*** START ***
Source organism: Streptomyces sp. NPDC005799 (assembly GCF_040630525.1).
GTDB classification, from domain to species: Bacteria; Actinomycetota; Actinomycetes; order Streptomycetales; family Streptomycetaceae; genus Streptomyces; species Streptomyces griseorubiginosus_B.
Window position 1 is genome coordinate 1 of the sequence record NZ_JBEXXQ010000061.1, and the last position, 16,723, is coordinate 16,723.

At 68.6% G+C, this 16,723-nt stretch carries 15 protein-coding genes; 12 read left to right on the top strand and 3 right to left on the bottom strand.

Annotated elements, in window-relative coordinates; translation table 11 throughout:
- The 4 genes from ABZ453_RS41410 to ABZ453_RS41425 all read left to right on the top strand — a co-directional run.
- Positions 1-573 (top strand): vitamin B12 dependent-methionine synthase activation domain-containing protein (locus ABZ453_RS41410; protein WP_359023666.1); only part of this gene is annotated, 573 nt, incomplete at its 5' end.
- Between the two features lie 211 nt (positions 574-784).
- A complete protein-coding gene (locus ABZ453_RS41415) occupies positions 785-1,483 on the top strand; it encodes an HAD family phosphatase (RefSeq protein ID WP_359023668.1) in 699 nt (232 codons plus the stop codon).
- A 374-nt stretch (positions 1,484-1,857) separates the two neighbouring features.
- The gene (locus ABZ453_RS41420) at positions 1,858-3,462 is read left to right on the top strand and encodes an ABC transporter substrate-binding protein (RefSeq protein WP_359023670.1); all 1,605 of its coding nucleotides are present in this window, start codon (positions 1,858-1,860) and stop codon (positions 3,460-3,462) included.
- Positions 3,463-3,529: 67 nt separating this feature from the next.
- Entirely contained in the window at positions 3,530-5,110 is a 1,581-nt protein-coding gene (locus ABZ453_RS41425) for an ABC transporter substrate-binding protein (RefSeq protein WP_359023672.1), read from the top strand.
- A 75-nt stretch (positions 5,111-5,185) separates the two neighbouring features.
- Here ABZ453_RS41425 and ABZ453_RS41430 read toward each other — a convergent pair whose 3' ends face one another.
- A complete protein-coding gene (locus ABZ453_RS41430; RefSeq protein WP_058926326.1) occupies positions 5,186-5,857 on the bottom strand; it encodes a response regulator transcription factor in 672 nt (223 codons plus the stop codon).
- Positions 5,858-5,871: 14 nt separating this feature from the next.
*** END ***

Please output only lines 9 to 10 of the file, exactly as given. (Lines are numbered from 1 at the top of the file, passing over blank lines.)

- A complete protein-coding gene (locus ABZ453_RS41415) occupies positions 785-1,483 on the top strand; it encodes an HAD family phosphatase (RefSeq protein ID WP_359023668.1) in 699 nt (232 codons plus the stop codon).
- A 374-nt stretch (positions 1,484-1,857) separates the two neighbouring features.